San Francisco Bay Area Essentials

Find the best places to go in the San Francisco Bay Area.

Entertainment Essentials: Best Places to ...


Lindsay Wildlife Museum, 1931 First Ave, Walnut Creek (925) 935-1978
Not only is the museum a place to see and learn about wild animals, it also offers volunteer and teaching programs for children and teenagers, with opportunities to interact closely with the animals. It also serves as a wildlife hospital, taking in injured or orphaned animals and rehabilitating them.

Safari West Wildlife Preserve and African Tent Camp, 3115 Porter Creek Rd., Santa Rosa (707) 579-2551
Take a ride on the wild side at this 400-acre outdoor wildlife park. Families can hop into an open-air, Indiana Jones-style vehicle for a three-hour safari tour to see giraffes, gazelles, ostriches and other animals. Reservations required.

California Academy of Sciences, Golden Gate Park, 55 Music Concourse Dr., San Francisco (415) 379-8000
Experience a living rainforest under a 90-foot-diameter glass dome. Watch penguins dive for fish. Gaze at the stars in a state-of-the-art planetarium. The new California Academy of Sciences re-opened in September 2008 and is now home to more than 40,000 animals, including Amazonian piranhas, fruit bats and giant octopuses. The museum's youngest patrons -- infants and toddlers -- can also check out the Early Explorers Cove, where they can play in a tree house.

Exploratorium, The Palace of Fine Arts, 3601 Lyon St., San Francisco (415) 561-0363
Classic exhibits such as the shadow box let children jump and pose in a darkened room and see their shadows captured on the wall. In the tactile dome, they navigate through a maze in complete darkness, using just their sense of touch. The Exploratorium is nothing if not hands-on, in the spirit of making science fun.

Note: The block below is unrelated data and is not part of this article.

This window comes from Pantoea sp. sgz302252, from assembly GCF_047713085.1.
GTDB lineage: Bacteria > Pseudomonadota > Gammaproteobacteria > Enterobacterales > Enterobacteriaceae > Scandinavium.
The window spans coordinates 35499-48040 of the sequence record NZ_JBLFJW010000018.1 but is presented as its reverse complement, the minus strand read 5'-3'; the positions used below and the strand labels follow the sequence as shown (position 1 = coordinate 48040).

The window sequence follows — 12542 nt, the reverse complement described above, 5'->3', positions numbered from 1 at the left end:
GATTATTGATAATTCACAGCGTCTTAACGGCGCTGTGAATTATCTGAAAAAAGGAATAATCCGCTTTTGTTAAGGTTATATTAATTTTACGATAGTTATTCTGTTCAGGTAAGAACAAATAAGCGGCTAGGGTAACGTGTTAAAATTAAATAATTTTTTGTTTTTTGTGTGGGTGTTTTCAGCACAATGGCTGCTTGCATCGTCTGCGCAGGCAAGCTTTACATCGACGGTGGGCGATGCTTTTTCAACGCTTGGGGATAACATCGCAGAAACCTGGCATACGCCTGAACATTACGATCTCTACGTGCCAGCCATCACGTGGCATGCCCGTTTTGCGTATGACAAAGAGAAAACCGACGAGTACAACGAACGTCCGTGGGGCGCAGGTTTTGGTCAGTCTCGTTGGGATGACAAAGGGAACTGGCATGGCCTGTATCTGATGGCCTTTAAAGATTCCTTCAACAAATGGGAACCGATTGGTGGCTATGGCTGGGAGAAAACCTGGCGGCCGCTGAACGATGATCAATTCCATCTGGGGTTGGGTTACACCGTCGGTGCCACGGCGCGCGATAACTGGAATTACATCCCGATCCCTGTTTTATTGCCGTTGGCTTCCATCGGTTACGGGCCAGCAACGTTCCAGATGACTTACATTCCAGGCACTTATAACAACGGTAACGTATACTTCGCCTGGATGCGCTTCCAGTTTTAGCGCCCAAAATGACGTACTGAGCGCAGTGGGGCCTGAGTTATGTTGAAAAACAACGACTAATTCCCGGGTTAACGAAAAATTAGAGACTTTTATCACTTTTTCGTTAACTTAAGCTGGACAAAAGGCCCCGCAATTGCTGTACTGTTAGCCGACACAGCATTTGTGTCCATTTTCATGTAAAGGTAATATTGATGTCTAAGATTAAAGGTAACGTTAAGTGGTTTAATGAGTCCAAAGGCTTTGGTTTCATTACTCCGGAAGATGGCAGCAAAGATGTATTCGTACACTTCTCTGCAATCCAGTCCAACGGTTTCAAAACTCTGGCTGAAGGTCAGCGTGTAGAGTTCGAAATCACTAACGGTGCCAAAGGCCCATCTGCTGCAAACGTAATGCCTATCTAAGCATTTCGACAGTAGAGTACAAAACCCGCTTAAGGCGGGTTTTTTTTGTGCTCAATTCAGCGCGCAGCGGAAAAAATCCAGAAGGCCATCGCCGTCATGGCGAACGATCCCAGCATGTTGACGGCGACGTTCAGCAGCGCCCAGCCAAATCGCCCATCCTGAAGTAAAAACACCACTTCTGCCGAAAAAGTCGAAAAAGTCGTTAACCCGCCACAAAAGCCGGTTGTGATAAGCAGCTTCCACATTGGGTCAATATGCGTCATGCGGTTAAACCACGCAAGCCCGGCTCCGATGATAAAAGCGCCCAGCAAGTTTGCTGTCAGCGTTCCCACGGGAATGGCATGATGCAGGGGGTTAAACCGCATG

Bottom of the Hill, 1233 17th St., San Francisco (415) 621-4455
It's out of the way, but the Bottom of the Hill is known to draw bands about to make it big.

Cafe Du Nord, 2174 Market St., San Francisco (415) 861-5016
Intimate, with a speakeasy feel, Cafe Du Nord is a local favorite to catch an act.


San Francisco Opera, War Memorial Opera House, 301 Van Ness Ave., San Francisco (415) 861-4008
Internationally renowned, the San Francisco Opera produces star-studded operas each season. Its stage has been used to premiere new works such as Amy Tan's The Bonesetter's Daughter and it has debuted well-known singers such as Elisabeth Schwarzkopf.


One day each month, San Francisco's museums are open to the public for free.

First Sunday:

First Tuesday:

First Wednesday:


AT&T Park, 24 Willie Mays Plaza, San Francisco (415) 972-1800
Home to the San Francisco Giants, the ballpark on the waterfront draws capacity crowds each season. And in true Bay Area spirit, it offers wireless Internet access alongside garlic fries sans trans fat.


Telegraph Avenue, Telegraph Avenue, between Bancroft and Parker, Berkeley
Though some of the shops have made way for mainstream retail chains -- Hot Topic and Athlete's Foot, to name a few -- this corridor still retains its free-spirited feel, with street vendors selling tie-dyed shirts and Che Guevara tchotchkes.

Haight-Ashbury, Haight Street, between Central Avenue and Cole Street, San Francisco
If you're looking for a relic of the 1960s, look no further than Haight-Ashbury, where rockers such as Janis Joplin used to call home. Where else can you find a bookstore dedicated to anarchist literature?

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